The town’s long, brutal winter is brightened by a little celebration at the end, though. Locals mark the end of winter with the annual Cold Pole Festival. The festival includes activities like ice fishing and reindeer races, because in the world’s coldest town, what are winter activities in the rest of the world are actually the heralds of spring.

Siwa Oasis

Panorama of old city Shali and mountain Dakrour at Siwa oasis, Egypt
Homo Cosmicos/Shutterstock

Siwa Oasis in Egypt isn’t so far from other inhabited places on the map, but since it’s surrounded by daunting desert, it still qualifies as very remote. Thanks to this isolation, the people who live there have their own unique language and culture.

However, tourism is more common in Siwa Oasis than in many of the world’s remote places. People visit to admire ancient ruins, go on desert safaris, and taste locally-grown foods like olives. Although getting there requires a train and bus trip more than nine hours long, the striking views and unique landscape make it worthwhile.

Pitcairn Island

With only 50 residents, Pitcairn Island is known as the world’s least-populated territory, as well as one of the most remote. It sits in the middle of the Pacific between Australia and South America, more than 3,000 miles from the mainland. Like Tristan da Cunha, it’s a far-flung British territory.

This tiny island boasts just one sandy beach, but the green foliage and dramatic cliffs make the landscape beautiful if intimidating. However, as with many remote locations, the island’s peaceful beauty is complicated by the high cost of living, low incomes, and difficult lifestyle. Supplies get shipped in from New Zealand, while the island sends out a single export: local honey.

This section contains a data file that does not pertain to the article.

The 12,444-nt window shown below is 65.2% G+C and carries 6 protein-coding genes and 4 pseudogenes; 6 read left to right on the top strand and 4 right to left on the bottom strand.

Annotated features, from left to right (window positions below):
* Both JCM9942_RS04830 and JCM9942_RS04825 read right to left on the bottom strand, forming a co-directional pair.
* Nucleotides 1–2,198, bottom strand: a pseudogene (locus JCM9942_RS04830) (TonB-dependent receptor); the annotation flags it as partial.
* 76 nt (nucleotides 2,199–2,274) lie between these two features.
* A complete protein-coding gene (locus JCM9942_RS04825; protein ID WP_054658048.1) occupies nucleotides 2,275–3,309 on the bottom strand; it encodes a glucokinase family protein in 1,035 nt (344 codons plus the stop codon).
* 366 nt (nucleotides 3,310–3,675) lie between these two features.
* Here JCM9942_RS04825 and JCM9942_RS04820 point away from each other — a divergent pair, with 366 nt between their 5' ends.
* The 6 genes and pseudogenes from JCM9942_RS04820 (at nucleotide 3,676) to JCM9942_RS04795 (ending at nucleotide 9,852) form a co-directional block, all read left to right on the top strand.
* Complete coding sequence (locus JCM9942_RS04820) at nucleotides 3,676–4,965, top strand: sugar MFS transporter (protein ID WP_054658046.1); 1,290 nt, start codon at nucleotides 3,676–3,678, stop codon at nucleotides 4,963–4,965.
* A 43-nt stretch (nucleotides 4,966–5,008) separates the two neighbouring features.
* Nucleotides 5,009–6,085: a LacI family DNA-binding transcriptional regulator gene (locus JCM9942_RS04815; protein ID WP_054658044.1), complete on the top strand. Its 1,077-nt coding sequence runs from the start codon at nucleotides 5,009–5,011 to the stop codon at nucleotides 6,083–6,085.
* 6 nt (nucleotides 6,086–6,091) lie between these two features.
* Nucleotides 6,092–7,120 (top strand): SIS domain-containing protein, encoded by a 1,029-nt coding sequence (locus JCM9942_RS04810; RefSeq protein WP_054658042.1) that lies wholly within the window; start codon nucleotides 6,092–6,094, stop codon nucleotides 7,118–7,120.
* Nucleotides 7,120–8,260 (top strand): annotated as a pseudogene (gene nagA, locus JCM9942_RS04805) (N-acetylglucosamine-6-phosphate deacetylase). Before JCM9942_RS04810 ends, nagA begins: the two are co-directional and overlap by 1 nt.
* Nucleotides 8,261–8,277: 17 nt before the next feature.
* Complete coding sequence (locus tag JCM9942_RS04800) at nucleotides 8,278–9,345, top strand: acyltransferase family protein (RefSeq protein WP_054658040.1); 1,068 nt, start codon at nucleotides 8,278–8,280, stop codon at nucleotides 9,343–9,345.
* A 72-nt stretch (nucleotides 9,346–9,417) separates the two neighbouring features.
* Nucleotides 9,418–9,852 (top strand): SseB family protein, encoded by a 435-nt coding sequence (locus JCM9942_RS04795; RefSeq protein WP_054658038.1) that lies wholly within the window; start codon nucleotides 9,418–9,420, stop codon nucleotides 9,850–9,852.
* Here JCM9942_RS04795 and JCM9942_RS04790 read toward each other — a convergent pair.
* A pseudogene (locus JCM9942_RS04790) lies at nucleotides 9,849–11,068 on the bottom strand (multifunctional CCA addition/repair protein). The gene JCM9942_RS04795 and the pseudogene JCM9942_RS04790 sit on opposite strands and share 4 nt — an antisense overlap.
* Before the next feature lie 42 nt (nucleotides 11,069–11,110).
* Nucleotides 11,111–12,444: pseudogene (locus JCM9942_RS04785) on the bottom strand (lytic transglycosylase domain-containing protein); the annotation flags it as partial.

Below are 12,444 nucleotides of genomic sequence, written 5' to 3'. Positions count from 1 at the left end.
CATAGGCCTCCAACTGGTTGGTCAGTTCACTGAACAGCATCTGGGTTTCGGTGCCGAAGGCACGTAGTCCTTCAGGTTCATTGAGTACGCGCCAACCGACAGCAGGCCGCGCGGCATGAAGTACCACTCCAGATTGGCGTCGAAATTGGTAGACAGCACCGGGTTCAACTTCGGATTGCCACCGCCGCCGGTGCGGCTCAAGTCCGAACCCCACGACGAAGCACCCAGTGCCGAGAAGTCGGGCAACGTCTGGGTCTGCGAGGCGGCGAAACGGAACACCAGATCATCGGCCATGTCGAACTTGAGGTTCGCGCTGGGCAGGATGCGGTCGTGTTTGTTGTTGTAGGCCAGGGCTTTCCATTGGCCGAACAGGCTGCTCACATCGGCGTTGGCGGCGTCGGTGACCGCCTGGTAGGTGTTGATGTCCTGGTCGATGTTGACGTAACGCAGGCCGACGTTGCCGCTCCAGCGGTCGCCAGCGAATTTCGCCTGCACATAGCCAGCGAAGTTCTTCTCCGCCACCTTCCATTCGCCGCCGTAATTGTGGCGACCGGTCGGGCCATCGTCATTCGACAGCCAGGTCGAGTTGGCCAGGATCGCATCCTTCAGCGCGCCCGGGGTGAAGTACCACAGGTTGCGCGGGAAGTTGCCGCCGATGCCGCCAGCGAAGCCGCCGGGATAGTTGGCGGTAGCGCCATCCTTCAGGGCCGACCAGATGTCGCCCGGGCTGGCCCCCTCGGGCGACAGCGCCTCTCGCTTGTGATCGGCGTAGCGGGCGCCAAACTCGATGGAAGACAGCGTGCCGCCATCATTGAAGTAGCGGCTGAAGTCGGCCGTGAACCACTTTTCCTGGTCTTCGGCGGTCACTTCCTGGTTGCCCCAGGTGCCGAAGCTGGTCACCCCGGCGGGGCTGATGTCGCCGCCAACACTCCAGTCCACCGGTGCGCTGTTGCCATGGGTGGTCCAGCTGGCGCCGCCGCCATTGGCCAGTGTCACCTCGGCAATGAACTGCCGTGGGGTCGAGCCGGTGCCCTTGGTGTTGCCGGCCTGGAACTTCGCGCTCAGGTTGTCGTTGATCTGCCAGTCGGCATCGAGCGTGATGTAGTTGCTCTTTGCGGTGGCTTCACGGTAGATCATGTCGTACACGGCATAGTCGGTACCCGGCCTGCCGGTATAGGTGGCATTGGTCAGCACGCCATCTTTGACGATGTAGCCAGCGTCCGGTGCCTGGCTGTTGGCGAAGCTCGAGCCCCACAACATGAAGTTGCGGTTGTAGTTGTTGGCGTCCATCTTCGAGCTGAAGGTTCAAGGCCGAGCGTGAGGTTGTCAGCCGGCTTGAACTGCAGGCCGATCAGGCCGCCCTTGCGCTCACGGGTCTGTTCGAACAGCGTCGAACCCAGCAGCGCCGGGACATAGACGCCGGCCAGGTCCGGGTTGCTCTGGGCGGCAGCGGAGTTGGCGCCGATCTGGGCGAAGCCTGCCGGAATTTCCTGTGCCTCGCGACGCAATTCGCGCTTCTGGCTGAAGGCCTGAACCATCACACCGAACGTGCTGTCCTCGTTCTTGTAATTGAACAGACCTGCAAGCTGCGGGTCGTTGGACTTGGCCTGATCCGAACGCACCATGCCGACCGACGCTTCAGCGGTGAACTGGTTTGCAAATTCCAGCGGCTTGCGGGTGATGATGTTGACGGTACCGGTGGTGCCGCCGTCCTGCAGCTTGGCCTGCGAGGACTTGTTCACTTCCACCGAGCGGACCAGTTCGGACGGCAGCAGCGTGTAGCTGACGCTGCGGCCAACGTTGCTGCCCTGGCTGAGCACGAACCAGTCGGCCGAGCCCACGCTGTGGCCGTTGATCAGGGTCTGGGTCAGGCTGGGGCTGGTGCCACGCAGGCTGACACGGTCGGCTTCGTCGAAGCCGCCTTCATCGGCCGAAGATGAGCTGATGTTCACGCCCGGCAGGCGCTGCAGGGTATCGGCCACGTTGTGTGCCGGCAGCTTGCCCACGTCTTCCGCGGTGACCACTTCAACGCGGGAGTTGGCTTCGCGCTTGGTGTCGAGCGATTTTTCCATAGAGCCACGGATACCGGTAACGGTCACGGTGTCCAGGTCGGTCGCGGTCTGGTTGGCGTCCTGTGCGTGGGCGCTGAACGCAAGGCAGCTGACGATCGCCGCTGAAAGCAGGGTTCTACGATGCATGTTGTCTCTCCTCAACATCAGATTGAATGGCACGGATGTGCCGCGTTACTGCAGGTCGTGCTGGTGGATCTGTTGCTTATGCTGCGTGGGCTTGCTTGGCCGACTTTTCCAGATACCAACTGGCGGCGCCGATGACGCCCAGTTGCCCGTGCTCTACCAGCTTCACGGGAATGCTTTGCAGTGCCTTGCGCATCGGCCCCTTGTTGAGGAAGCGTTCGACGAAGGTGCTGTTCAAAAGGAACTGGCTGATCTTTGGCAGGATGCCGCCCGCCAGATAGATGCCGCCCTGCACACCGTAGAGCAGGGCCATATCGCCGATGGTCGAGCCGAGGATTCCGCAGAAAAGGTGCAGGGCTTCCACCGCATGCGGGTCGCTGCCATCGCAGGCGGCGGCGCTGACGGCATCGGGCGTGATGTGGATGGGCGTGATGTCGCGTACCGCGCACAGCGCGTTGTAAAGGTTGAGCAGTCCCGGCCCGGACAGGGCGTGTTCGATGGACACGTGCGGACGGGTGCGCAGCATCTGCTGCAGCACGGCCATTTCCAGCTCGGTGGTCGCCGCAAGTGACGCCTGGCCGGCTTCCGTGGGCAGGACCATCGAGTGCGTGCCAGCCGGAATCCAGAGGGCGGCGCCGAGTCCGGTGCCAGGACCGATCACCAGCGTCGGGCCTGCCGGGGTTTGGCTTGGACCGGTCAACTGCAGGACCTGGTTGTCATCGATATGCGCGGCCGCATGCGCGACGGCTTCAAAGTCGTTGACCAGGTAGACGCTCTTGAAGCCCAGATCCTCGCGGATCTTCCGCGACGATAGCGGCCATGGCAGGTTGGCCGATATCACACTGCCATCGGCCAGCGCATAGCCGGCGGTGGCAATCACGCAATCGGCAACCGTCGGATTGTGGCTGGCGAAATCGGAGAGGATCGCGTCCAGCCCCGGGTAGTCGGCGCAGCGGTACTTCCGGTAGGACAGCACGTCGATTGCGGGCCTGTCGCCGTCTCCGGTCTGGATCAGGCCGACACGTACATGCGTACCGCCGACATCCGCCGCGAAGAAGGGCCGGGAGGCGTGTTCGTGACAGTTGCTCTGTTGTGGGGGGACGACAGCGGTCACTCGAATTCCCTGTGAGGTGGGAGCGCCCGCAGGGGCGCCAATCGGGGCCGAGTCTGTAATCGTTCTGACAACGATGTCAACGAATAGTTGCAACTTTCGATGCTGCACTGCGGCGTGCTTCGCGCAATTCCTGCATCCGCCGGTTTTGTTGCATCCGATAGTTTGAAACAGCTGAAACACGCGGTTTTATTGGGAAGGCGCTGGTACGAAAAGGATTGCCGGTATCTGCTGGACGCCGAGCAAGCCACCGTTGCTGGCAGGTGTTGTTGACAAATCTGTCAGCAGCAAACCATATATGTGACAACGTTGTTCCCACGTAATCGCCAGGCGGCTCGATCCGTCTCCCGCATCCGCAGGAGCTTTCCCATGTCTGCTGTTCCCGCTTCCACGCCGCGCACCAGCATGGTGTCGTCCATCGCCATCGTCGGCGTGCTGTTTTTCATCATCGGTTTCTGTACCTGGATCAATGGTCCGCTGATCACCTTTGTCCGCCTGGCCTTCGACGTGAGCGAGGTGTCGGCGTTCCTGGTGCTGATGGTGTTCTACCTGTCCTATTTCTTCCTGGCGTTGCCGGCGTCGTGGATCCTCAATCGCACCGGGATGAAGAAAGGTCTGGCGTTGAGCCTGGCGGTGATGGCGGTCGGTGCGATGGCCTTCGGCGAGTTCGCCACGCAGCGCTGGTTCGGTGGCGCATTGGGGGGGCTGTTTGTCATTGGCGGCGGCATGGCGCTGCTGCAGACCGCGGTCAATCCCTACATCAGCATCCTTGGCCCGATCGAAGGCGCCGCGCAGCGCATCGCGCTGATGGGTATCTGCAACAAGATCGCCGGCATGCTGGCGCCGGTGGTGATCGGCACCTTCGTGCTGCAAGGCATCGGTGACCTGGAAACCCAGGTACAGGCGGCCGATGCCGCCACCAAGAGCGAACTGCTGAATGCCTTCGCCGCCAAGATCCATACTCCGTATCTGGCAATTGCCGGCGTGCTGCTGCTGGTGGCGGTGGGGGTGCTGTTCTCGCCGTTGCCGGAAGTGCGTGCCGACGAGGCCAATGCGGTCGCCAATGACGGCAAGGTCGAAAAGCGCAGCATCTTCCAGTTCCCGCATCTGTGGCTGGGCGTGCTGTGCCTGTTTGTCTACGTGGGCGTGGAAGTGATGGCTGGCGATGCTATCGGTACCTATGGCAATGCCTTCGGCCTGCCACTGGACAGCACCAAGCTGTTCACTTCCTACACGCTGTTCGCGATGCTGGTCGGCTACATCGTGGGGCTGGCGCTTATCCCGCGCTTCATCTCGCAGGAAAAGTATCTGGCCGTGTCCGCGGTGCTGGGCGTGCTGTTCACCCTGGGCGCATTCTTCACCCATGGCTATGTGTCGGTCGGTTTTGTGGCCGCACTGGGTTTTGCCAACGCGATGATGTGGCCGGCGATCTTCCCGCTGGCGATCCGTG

Easter Island

Chile’s Easter Island is so famous for its ancient statues that it’s easy to forget people live there. This remote Pacific island, located 1,200 miles east of Pitcairn Island, is home to over 5,000 people.

Tourism to see the famous statues helps support the local economy. However, dealing with the masses of tourists also poses a challenge for locals. The tiny island struggles with problems ranging from too much trash to overfishing. Such remote locations may be stunning, but living there can be challenging.


Pilot of a small airplane flies over the whaling village of Barrow
George Burba/Shutterstock

Utqiaġvik (formerly known as Barrow) is located at the northern edge of Alaska, making it the northernmost U.S. town. It’s well within the Arctic Circle, so far north that winters there include two months of no sun at all.

You can’t get there by road, only plane, but 4,000 people still live there year-round. Most residents use snowmobiles to get around. There’s a fair amount of tourism in Utqiaġvik, though, with attractions like the Iñupiat Heritage Center to teach visitors about the local history and culture.